Reference : Berufsausbildung in Luxemburg: historische Ursprünge, institutionelle Struktur und ak...
Parts of books : Contribution to collective works
Social & behavioral sciences, psychology : Education & instruction
Berufsausbildung in Luxemburg: historische Ursprünge, institutionelle Struktur und aktuelle Herausforderungen
Graf, Lukas mailto [University of Luxembourg > Faculty of Language and Literature, Humanities, Arts and Education (FLSHASE) > Education, Culture, Cognition and Society (ECCS) >]
Tröhler, Daniel mailto [University of Luxembourg > Faculty of Language and Literature, Humanities, Arts and Education (FLSHASE) > Education, Culture, Cognition and Society (ECCS) >]
Bildungsbericht Luxemburg 2015. Band 2: Analysen und Befunde
Lenz, Thomas mailto
Bertemes, Jos
Ministère de l'Éducation nationale, de l'Enfance et de la Jeunesse
[en] Berufsbildung ; duales System
[en] Luxembourg has a well differentiated and highly complex national vocational training system. Like many other countries, Luxembourg has a binary secondary education system, consisting of the largely institutionally separate areas of classical general education (secondaire générale) and rather more practical vocational training (secondaire technique). In the school year 2012–2013, there were 12,958 pupils enrolled in general secondary education (33%) and 26,627 in technical secondary education (67%).
In the Luxembourg vocational education system at least four different qualifications can be distinguished; these are associated with very different possibilities for routes to subsequent education, such as access to higher education or training as a master craftsman. As compared to the other options, the régime technique provides the best opportunity to start university studies or, after one year of vocational training, to begin to train as a master craftsman. Of particular interest at the moment is the 2008 reform of vocational training, which is being implemented in stages between 2010 and 2015 and which is focusing more on skills and work processes, providing a more modular structure to the training and a more systematic combination of on-the-job- and school-based learning phases.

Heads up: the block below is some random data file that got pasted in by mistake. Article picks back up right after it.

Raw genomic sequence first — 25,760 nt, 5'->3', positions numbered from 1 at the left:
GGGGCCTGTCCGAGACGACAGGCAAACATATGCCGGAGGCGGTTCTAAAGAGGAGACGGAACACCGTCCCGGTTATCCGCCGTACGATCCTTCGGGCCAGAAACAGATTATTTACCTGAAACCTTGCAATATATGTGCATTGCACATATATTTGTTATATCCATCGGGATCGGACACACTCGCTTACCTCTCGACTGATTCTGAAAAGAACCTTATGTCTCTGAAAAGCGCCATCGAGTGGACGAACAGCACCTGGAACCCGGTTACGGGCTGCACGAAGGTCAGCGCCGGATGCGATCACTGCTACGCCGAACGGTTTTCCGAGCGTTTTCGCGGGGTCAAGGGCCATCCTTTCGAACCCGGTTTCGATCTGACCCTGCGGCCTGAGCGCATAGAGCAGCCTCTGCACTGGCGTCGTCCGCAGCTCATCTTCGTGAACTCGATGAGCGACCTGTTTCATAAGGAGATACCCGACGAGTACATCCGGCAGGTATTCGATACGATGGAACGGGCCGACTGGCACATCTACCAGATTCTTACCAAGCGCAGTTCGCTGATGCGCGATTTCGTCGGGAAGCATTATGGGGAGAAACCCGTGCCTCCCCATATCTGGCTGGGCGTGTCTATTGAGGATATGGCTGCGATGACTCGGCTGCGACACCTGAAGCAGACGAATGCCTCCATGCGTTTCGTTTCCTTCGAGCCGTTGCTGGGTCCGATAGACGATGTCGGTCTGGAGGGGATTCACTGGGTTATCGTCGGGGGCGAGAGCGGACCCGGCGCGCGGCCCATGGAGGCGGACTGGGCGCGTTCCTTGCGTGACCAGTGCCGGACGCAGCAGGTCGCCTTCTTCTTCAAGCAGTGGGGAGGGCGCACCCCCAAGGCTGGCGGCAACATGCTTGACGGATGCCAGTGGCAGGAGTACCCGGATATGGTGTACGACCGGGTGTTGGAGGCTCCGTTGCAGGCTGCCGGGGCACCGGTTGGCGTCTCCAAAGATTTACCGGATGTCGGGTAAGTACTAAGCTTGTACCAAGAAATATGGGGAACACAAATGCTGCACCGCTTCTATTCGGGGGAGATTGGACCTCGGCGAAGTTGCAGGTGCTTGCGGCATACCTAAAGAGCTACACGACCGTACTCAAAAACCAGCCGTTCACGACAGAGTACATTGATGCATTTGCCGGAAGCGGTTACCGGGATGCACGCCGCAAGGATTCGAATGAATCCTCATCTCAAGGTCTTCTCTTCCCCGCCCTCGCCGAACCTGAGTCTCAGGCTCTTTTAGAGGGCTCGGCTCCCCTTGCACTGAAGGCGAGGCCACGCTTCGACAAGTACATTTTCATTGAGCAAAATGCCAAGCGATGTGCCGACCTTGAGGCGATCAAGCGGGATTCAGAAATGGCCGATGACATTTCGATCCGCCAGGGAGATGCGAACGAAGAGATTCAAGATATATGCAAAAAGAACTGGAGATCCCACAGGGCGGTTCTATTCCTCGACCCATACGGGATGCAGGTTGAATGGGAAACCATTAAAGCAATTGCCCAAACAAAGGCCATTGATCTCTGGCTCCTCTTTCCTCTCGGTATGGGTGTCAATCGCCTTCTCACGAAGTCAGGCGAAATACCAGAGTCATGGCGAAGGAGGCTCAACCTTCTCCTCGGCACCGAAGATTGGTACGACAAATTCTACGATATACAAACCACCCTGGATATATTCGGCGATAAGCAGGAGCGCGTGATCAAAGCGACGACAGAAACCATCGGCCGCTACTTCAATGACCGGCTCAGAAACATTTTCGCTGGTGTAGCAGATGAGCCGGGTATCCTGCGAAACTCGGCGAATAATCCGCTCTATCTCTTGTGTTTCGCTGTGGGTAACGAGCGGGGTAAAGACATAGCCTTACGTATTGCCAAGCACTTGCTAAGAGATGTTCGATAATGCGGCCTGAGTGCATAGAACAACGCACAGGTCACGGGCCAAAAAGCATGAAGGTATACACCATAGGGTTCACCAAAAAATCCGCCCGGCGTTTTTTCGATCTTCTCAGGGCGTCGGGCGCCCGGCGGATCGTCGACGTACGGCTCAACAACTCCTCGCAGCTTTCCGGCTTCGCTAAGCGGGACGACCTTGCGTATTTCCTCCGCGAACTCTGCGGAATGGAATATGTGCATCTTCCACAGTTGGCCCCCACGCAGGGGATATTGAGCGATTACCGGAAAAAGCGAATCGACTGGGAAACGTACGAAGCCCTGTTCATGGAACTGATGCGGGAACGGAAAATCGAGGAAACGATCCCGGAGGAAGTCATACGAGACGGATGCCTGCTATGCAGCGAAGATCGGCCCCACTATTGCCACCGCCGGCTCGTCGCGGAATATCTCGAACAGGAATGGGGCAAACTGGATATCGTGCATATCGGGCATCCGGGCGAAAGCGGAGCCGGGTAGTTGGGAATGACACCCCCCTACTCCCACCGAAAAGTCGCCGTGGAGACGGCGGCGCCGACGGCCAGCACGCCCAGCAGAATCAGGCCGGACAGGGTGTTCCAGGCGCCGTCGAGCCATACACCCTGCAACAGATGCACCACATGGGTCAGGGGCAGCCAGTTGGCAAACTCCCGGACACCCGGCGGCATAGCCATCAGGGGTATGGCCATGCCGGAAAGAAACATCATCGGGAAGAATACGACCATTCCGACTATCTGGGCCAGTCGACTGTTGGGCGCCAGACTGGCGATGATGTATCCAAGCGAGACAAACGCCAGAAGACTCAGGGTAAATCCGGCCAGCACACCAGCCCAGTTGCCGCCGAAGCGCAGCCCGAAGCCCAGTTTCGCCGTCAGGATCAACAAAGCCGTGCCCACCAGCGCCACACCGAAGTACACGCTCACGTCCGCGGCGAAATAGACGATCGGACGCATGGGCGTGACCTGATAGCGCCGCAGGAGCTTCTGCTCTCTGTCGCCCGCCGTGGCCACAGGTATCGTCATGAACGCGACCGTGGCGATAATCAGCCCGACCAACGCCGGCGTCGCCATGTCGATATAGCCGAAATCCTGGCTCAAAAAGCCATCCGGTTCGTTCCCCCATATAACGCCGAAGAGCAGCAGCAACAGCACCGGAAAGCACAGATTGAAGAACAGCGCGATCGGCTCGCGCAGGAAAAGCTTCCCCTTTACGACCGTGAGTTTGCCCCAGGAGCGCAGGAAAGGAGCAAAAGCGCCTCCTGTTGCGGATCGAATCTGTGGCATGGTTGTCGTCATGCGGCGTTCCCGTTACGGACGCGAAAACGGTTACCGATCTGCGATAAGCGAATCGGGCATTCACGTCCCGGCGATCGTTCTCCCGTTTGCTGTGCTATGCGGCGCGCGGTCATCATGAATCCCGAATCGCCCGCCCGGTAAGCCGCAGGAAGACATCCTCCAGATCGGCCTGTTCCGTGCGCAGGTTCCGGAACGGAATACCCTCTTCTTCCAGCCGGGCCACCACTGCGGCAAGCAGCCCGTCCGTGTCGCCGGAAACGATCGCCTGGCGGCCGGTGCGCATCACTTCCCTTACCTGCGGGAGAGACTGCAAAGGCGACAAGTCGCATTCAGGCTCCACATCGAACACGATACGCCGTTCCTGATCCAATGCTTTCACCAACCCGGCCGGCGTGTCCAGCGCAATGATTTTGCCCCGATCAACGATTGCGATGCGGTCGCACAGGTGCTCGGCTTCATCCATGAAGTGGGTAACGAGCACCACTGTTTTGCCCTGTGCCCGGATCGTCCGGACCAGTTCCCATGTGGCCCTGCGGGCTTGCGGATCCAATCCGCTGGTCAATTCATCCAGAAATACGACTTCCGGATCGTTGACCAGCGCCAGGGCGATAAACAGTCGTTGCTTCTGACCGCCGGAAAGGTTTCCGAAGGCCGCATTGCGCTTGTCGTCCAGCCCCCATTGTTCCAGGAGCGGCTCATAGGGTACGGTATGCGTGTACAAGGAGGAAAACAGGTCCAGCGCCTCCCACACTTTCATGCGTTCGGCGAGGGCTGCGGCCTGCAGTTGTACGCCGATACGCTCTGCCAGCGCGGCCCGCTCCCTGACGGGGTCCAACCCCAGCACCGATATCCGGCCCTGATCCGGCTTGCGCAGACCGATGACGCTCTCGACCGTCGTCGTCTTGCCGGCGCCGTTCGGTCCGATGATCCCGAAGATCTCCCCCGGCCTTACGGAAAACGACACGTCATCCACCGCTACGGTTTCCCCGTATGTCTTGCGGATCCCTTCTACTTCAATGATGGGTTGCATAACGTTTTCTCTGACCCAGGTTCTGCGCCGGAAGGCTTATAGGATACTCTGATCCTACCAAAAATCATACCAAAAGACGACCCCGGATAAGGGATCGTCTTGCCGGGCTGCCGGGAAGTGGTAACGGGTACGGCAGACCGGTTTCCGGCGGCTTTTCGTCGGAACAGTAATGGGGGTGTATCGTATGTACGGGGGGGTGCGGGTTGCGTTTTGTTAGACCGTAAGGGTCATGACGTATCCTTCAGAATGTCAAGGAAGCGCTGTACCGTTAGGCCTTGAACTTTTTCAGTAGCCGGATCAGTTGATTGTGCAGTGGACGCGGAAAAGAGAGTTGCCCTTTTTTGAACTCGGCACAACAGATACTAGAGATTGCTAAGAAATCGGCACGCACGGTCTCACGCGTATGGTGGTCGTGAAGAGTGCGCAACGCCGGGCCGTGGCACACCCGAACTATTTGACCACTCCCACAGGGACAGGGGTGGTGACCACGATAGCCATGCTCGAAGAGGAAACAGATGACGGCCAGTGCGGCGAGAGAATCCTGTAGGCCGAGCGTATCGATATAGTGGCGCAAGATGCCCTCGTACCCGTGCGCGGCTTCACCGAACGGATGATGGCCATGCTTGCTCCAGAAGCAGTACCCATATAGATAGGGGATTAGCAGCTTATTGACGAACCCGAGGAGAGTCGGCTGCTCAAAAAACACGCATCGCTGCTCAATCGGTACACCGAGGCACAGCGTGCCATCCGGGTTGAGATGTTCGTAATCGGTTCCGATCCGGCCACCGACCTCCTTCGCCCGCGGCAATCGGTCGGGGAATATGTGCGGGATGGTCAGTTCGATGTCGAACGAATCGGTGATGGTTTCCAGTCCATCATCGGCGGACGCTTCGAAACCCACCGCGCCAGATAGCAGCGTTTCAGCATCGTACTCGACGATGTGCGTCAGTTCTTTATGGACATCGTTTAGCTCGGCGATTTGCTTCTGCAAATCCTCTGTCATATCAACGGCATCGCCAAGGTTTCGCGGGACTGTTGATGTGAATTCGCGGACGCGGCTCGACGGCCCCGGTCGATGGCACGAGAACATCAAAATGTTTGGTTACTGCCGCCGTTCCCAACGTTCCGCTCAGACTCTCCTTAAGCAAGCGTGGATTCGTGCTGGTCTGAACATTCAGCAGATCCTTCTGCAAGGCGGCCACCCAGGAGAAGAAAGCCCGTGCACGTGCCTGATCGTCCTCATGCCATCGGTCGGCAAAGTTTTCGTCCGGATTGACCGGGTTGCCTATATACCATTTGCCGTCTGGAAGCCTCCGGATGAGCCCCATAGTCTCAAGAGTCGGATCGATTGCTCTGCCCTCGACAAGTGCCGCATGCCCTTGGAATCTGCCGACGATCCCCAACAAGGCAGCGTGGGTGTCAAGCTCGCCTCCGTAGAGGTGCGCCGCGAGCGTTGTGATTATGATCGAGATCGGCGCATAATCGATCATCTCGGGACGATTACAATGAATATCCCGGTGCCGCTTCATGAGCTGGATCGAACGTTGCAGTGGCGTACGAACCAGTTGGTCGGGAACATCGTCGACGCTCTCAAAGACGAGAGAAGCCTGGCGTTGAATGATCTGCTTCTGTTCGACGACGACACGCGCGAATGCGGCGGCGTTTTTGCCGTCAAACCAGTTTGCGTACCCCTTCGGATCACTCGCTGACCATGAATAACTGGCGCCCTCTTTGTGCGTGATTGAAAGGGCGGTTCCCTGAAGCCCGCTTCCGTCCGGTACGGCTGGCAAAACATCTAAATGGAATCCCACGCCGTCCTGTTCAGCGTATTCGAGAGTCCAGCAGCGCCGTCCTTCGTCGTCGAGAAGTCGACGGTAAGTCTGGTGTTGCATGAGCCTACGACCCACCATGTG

International influences on the Luxembourg vocational training system are visible at different levels: first, the Luxembourg system itself contains elements of the dual German system and the more school-orientated and predominantly state-organised French system. Secondly, international cooperation with neighbouring countries – especially cross-border dual training – is essential because of the country's small size and the small number of qualified vocational trainers. Thirdly, the predominantly German-speaking Luxembourg vocational training system faces major challenges because of the high proportion of immigrants. It is clear that the Luxembourg system contains a certain degree of 'mix-and-match' of different elements and educational principles, which contribute to the strong separation between different pathways in secondary education.
The vocational and practical training must not be a dead end for academically talented but linguistically disadvantaged pupils with an immigrant background, nor must vocational training be educationally unattractive for practically inclined and talented Luxembourgers for reasons of prestige. In order to formulate appropriate solutions in the context of these inequality-related problems, more international comparative research seems inevitable.
An additional area for in-depth analysis is assessing the impact of the reform of 2008 on vocational training. Currently, it is not clear what lies behind a number of potentially problematic developments within the system. For example, there needs to be discussion on whether the modularisation measures have led to an unintended fragmentation of vocational training, which would be contrary to the principles and uniformity of the various professions. In this context, there is also the question of how the number of modules could be reduced.
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